Nearly two-thirds of employers expect a rise in voluntary turnover as the economy improves and market demand increases for specialized skills.
With an improving economy, employers are increasingly concerned about employee retention. The threat of a mass talent migration of workers searching for better employment opportunities is forcing more companies to evaluate and improve employee retention programs.
According to Mercer’s Attraction and Retention Survey for 2012:
- More than 40% of respondents want to expand their workforce in 2012
- In 2010, that number was only 27%.
- Fewer organizations are making reductions to their workforce compared to two years ago—16% compared to 25% in 2010.
- Almost twice as many organizations report reduced levels of employee engagement—24% in 2012 to only 13% in 2010.
In response to the economic recession, employee loyalty is eroding, said Loree Griffith of Mercer’s Rewards consulting firm in the US in a press release.
“Actions like layoffs, pay freezes and limited training opportunities have created an evolving employment deal for employees,” Griffith said, “due to uncertainty about what is expected and how employees will be rewarded.
“Meanwhile,” she added, “firms are still aggressively managing people costs while finding ways to re-energize and re-motivate engaged employees.”
The Attraction and Retention Survey included more than 470 employers across all industries throughout the US and Canada.
Employers are focusing on engagement, as a way to combat increasing turnover rates.
- Nearly 60% of companies in the study are anticipating surges in voluntary turnover, since both business markets and the economy are showing signs of improvement.
- Certain positions are also in demand than others, from factors like skill shortages and market demand.
- The hot jobs include IT, R&D/Engineering and Executives/Supervisory and Top Management.
“Employees with the ‘right’ skill sets are in demand,” Griffith said. “Despite an increase in hiring, many firms are experiencing talent shortages due to critical gaps between skills employees possess and skills businesses need.”
More than ever, businesses must attract and develop top-performing employees and essential elements of the workforce.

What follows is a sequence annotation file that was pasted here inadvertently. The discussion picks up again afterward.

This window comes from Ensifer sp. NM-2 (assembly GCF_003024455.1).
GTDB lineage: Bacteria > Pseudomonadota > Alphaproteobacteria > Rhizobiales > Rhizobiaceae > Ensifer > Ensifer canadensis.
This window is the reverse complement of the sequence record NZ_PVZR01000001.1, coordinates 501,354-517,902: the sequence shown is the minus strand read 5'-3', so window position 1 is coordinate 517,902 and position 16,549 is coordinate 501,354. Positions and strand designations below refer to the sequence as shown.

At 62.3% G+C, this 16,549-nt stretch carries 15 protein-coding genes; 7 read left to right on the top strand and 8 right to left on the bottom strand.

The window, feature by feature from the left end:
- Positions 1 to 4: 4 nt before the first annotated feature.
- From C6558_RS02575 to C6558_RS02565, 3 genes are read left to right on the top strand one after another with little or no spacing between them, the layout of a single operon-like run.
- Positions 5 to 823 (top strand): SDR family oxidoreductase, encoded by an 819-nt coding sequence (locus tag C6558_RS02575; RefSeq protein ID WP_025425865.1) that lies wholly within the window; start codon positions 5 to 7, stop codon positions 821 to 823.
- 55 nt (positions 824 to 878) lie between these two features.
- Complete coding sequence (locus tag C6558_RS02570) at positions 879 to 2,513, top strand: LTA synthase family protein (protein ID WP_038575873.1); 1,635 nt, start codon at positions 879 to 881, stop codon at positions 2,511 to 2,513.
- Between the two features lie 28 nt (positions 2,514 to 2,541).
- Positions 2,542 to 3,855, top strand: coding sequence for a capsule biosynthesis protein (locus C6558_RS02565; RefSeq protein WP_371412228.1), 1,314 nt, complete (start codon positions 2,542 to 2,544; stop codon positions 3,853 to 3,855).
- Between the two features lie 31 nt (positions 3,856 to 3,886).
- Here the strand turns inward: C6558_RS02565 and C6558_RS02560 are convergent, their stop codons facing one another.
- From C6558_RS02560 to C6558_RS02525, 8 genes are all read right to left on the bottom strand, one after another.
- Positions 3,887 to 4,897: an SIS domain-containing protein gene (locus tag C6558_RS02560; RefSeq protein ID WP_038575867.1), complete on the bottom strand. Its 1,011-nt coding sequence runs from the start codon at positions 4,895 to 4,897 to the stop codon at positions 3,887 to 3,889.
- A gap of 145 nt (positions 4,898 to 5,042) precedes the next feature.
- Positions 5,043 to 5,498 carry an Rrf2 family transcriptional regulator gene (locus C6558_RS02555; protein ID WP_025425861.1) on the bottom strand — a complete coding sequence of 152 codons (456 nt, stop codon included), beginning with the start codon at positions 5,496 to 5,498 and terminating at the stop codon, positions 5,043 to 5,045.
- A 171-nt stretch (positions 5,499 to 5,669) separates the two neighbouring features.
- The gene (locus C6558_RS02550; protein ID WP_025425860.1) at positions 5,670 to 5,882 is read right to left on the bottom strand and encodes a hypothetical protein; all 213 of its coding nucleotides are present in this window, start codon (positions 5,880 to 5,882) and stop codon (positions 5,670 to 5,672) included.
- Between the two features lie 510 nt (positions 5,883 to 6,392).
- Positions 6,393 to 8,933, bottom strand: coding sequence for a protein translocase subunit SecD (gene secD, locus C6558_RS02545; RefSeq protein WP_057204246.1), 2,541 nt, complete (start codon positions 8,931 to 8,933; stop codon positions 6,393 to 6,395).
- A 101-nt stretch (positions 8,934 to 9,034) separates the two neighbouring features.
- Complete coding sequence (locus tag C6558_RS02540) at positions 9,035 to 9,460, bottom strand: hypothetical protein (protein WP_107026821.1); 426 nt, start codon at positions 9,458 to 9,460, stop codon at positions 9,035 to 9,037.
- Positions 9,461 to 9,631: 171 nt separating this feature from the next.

Rewards, both cash and other perks, continue to play a prominent role in nurturing employee engagement and retention; clearly related to reduced salaries and smaller bonuses.
According to Mercer’s survey:
- Pay raises are making a comeback, with a majority (95%) of organizations committing to some form of expansion for 2012.
However, money is not the only incentive.
Organizations are continuing to use noncash rewards as a way to improve employee retention and participation, especially when faced with budgetary shortfalls.
The most popular noncash reward programs used by organizations over the past 18 months:
- Communicating “total reward value” to employees (offered more by 25% of companies polled)
- Social media as a tool to boost the employee work experience (25%),
- Official career path development (22%)
- Additional internal/external training (22%) and individual recognition (22%).
Many programs have been in use for at least two years. However, an increasing number of organizations use these programs—social media and team building events—as a way to advance the work experience.
Training efforts are also on the rise, with the overall development of training programs since 2010.
No matter how much a company will rely on noncash incentives, employee engagement and retention will be largely tied to base pay increases:
- Half of companies (50%) plan on offering raises to top-performing employees.
- Vertical career progression will be used by a slightly smaller number of companies (47%)
- Leadership development will be used by 46%.
- Other reward elements will have a moderate impact on employee engagement—such as variable pay, health care benefits, balanced work/life programs, performance management, flex time programs and other training.